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#576 2021-07-23 12:33:21

louis
Member
From: UK
Registered: 2008-03-24
Posts: 7,208

Re: Going Solar...the best solution for Mars.

Thanks Calliban.

Calliban wrote:

Hardness of ice increases as temperature declines.
http://www.minsocam.org/ammin/AM43/AM43_48.pdf

At -50°C it is as hard and strong as ordinary grade concrete.  You would need explosives to mine it.  Or lots of low grade heat.


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#577 2021-07-23 18:22:36

louis
Member
From: UK
Registered: 2008-03-24
Posts: 7,208

Re: Going Solar...the best solution for Mars.

Yes I recall the article.


tahanson43206 wrote:

The company behind the technology described in the article at the link below would appear to be solidly in Louis' corner:

https://www.fool.com/investing/2021/07/ … renewable/

But Somerville, MA's Form Energy has built a battery powered by pellets of iron, one of the world's most common elements, which costs a mere $6 per kilowatt-hour of storage on individual cells. Packaged in a battery system, the cost comes squarely in line with experts' $20 per kilowatt-hour target.
Form Energy's battery functions by intaking and expelling oxygen, and using an electrical current to charge and discharge iron to rust and back again, charging the battery in the process.

I wonder what efficiency is possible with this curious mechanism.

The article reminds me of a discussion started by (I think Louis) when I first joined the forum.  It was about a company (or more likely a college) investigating combustion of iron power as a way to create steam.  The output of the process would have been clinkers of rust.

A battery based upon the principle of oxidation of iron would (presumably) not require high temperatures.

If someone with posting privileges is inspired to investigate this report, I'd be interested to learn more about the concept.

If the process has reached the press, it would (presumably) have patent applications on file, so there might be something available in US government files.

(th)


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#578 2021-07-23 18:30:11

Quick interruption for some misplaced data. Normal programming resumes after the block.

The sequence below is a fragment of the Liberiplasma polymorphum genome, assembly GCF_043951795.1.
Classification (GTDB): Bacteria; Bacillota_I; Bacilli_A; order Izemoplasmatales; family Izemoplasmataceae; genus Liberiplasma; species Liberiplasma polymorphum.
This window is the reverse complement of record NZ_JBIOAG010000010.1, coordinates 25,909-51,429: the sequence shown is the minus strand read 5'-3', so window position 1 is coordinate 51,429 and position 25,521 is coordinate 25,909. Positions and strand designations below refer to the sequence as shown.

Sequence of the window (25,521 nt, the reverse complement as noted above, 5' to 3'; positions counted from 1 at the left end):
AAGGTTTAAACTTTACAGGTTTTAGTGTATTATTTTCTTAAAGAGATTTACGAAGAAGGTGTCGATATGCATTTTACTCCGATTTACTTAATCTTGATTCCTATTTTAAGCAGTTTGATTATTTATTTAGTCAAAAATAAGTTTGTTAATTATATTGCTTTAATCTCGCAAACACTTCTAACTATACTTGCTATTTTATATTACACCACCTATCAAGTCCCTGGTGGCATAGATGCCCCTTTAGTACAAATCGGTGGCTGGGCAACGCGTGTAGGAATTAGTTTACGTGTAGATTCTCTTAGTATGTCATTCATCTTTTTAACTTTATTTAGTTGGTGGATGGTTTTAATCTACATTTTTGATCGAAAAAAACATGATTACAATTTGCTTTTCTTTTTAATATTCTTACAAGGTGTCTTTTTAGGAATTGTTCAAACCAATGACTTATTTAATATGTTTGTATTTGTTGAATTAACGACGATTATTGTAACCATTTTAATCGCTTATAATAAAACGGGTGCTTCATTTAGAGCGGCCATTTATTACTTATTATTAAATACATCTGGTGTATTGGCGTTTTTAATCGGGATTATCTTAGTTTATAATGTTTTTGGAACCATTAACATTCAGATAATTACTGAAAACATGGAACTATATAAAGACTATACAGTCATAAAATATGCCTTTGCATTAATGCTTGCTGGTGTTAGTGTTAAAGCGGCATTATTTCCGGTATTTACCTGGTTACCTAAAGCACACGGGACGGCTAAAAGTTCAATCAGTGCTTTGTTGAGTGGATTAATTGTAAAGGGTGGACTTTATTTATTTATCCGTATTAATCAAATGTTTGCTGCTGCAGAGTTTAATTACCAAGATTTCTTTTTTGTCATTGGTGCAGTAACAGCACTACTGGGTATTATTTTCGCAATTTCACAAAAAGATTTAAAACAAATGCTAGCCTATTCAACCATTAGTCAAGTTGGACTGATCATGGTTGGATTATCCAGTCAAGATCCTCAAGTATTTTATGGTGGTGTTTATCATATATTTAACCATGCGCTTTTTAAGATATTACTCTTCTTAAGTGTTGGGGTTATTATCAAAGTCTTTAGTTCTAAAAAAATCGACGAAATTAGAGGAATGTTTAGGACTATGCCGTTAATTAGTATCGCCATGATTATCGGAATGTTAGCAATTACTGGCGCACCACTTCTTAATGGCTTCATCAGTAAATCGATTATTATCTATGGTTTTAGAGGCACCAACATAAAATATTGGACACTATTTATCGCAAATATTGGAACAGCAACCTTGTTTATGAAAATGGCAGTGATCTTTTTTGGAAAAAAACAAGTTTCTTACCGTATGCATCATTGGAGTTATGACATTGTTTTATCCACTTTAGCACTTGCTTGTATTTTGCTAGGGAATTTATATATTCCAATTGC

louis
Member
From: UK
Registered: 2008-03-24
Posts: 7,208

Re: Going Solar...the best solution for Mars.

Form Energy's battery (referred to by TA) does sound like it could be the Holy Grail of green energy - and who would bet against a Bezos-backed company? 

https://www.dailymail.co.uk/sciencetech … -days.html

I particularly like the idea it can store energy for 150 hours potentially. That's over 6 days - and I think that would mean in a country like the UK, a green energy system could be entirely reliable, with no intermittency in output. When I've looked at charts of very low wind/solar in the UK the maximum period seems about 3-4 days.

I am not sure how the $20 per KwH of storage figure translates into cost of power ouput per KwH.


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#579 2021-07-23 18:46:14

louis
Member
From: UK
Registered: 2008-03-24
Posts: 7,208

Re: Going Solar...the best solution for Mars.

Re land usage, that can of course (I assume) be addressed by building "up".  I can't see any particular reason why you couldn't have a ten level warehouse if you wanted. It would be a lot more expensive of course, but could last for hundred years.  However in the USA, there is still abundant land available in most States so it's probably not much of an issue there.

I think as well, that in terms of solar and wind such a system would allow you to operate with fewer wind turbines and solar panels, thus taking up less acreage for the energy generation (I am assuming that would be the case because currently a lot of energy is earthed ie wasted when there is an oversupply but with this system, in perods of over supply all the excess energy could be stored, so at other times the "oversupply" can be fed back into baseload. I am not sure how much smaller the wind and solar capacity could be but I'm thinking maybe something like 10%.

Exciting times!   

kbd512 wrote:

tahanson43206,

While very interesting from a cost and simplicity perspective, and I do like technology that is both simple and cheap because it means John Q. Public understands how to use and maintain it and can actually afford to do so (it looks stupidly simple to me, which is why it just might work), Form Energy says they can achieve a power storage density of around 3 MW / 450MWh PER ACRE of land surface area, and that each individual battery cell is approximately the size of a washing machine.  Their pilot project battery would then cover about 1/3rd of an acre of land, provide 1MWe of continuous power and store 150MWh of energy (1MWe for 150 hours).  For comparison purposes, a fossil fuel energy storage mechanism providing 150MWh of energy, at 50% thermodynamic efficiency, requires roughly 7,412 gallons of crude oil.  Current combined cycle gas turbines achieve 65% thermal efficiency and solid oxide fuel cells can achieve 80% thermal-to-electrical efficiency, so Form Energy's solution faces stiff competition wherever land area is at a premium.  Apart from that issue, which is significant in many places, I like every other aspect of what they did.  It's cheap, abundant, easily recyclable, and completely non-toxic (Iron / Oxygen / Salt / Water).  If we can obtain enough energy to mine the raw materials without falling into an energy trap, then it makes good sense to me.  They're claiming that their battery can also last for 20+ years, which is highly desirable and perhaps more important than all other considerations.  We need to start thinking about energy generating and storage technologies in terms of human lifetimes, and start building infrastructure that withstands the test of time, because renewable energy doesn't provide the same amount of surplus energy as coal / gas / oil or nuclear energy.